From September 2004, security forces have been involved in a number of incidents, including the disappearance of people close to leaders of opposition party Rally of Republicans (Rassemblement de Republicains, RDR), raids by security forces on mosques and market places, and increased racketeering and extortion—particularly of northern Ivorians, supporters or perceived RDR supporters, and West African immigrants. In late September, the Ivorian Army raided several mosques in Yamoussoukro and detained some 250 people, most of whom were West African immigrants. On September 29, Ivorian gendarmes raided a market in the Abidjan suburb of Adjamé, and detained 380 mostly northerners or West Africa immigrants, scores of whom were beaten and forced to pay money for their release. On October 5, a gardener and three security guards were abducted by the Republican Guard from the Abidjan residence of opposition leader Allasane Ouattara. The bruised body of the gardener was found a few days later floating in a lagoon in Abidjan.  
 
Attacks on Journalists and Press Freedom by Pro-government Forces  
National and international journalists have on numerous occasions been threatened and harassed by pro-government forces. In April 2004, Guy-Andre Kieffer, a French-Canadian journalist who wrote about corruption in the cacao industry, disappeared in Abidjan and is believed to be dead. A relative of the president has been charged with complicity in the kidnapping and murder, though no further arrests have been made. French prosecutors, who have opened a separate investigation, have accused the government of blocking their investigations. The resumption of attacks on rebel-held positions was accompanied by attacks on four private opposition newspapers—Le Patriote, 24 Heures, Le Nouveau Réveil and Le Libéral Nouvea—which were on November 4 ransacked, looted or burned by hundreds of pro-government militias.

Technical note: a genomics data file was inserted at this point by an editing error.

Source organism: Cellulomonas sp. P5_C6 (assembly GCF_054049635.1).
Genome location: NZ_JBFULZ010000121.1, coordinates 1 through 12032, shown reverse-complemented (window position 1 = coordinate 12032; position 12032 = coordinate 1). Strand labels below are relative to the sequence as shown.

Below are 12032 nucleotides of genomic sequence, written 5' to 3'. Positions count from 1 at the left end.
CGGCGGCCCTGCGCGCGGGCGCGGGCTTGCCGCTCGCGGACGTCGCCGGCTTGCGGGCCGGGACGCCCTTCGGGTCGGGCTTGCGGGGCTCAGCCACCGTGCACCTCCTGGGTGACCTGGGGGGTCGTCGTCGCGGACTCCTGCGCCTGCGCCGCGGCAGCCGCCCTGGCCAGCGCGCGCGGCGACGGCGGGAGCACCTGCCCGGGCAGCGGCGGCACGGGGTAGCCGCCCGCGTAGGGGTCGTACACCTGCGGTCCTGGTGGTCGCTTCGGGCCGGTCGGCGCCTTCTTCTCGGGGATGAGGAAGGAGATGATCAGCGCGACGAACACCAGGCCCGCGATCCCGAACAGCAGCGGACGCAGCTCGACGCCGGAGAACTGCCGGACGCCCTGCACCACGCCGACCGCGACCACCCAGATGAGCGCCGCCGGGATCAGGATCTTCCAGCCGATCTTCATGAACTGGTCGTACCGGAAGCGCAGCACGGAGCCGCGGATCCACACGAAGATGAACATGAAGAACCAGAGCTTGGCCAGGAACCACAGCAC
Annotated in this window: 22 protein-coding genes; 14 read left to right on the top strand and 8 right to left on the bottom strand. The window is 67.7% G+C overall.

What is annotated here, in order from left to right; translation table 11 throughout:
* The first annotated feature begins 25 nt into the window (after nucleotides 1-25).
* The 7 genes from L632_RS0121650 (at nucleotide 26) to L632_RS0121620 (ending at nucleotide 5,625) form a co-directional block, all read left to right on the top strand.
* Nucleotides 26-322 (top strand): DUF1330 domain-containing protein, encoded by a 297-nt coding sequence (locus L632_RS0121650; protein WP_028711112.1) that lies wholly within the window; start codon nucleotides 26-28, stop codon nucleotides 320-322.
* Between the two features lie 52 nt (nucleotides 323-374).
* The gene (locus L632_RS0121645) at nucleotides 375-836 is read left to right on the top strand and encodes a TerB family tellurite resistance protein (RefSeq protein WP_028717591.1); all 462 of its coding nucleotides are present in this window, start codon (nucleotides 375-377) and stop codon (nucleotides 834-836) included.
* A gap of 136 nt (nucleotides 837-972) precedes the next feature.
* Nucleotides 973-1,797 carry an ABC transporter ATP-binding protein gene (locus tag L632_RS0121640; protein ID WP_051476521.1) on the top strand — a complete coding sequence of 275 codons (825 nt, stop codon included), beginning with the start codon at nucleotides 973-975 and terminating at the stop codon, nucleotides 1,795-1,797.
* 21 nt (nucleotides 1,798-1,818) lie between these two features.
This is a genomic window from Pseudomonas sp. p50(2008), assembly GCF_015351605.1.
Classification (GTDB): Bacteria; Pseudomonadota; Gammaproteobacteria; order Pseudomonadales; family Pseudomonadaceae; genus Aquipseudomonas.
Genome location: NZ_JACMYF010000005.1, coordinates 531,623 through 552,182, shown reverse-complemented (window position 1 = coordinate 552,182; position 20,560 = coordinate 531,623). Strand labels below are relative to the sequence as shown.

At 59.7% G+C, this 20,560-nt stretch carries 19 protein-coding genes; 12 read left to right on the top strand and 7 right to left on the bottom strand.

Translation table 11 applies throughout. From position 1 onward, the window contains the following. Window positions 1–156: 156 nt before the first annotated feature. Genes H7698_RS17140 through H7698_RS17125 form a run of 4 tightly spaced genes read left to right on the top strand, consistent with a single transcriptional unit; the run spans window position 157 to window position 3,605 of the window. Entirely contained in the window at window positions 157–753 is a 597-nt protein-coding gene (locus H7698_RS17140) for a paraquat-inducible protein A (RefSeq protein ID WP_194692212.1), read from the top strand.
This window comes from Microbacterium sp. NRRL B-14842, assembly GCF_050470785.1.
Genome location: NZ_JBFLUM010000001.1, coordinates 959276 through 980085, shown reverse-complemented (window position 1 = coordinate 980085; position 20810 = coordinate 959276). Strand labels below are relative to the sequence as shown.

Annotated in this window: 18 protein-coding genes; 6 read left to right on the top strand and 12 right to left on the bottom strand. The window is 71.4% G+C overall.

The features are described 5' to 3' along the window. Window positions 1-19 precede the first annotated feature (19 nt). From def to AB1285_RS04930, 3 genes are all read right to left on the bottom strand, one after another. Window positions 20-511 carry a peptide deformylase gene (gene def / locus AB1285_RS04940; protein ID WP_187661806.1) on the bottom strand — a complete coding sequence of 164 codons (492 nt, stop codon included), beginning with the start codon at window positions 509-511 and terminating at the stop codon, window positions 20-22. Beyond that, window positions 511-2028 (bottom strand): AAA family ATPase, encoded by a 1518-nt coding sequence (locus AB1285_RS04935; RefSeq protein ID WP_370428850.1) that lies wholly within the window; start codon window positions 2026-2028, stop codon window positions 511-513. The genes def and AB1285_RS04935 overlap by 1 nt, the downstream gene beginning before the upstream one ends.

The Use of Hate Speech  
State owned and private pro-government press continue to play a crucial role in exacerbating tensions in Ivorian society not only through unbalanced and sometimes provocative coverage of events, but also by direct incitation of hatred, intolerance and violence against groups perceived to oppose the government. The most dramatic example of this occurred in November 2004 when high-level government officials and militia leaders speaking on state radio and television, disseminated continual messages which incited pro-government militias to attack French civilians. There was at least one instance in which a broadcaster’s incitement of an attack included the number plate of a vehicle said to be driven by French nationals.  
 
The government’s widespread use of hate speech and incitement of violence against French and other Europeans has provoked concerns about future attacks against the governments more familiar targets: Muslims, northerners and West African immigrants. The use of hate speech provoked widespread condemnation by the international community, including a warning from the United Nations adviser on the prevention of genocide and an obligation under U.N. S.C. resolution 1572 for the peacekeeping mission to strengthen its monitoring role of broadcasts that incite or provide directions for violence. However, the U.N. has not indicated if the peacekeeping mission is prepared to block the hate speech transmissions through technical or other means.  
 
Impunity of Pro-government Militant Groups and Civilian Militias  
Political developments were throughout the year accompanied by acts of harassment, intimidation and violence by the pro-government militant groups and civilian militias. Since 2000, the government has increasingly relied on pro-government militias for both law enforcement and, since 2002, to combat the rebellion. From September 2004, pro-government militia members have reportedly been undergoing military training in Abidjan. Throughout the year members of the political opposition, UNOCI personnel, French soldiers, journalists and foreigners were most often the targets. For example, on March 10, scores of youth from the “Young Patriots,” stormed the Ministry of Justice in Abidjan to protest appointments made by the justice minister, who is also the president of one of the key opposition parties. As deadlines for rebels to begin disarming passed in June and October, hundreds of “Young Patriots” attacked United Nations and French personnel. After a small rebel attack on the town of Gohitafla was repelled by French troops in July, militant youths destroyed tens of UNOCI vehicles in Abidjan and San Pedro. In November, the mobs attacked, looted and burned French and other European owned homes, businesses and schools, provoking a massive evacuation of at least five thousand foreign nationals. French government sources said at least three of its citizens were raped and scores of others wounded during the attacks.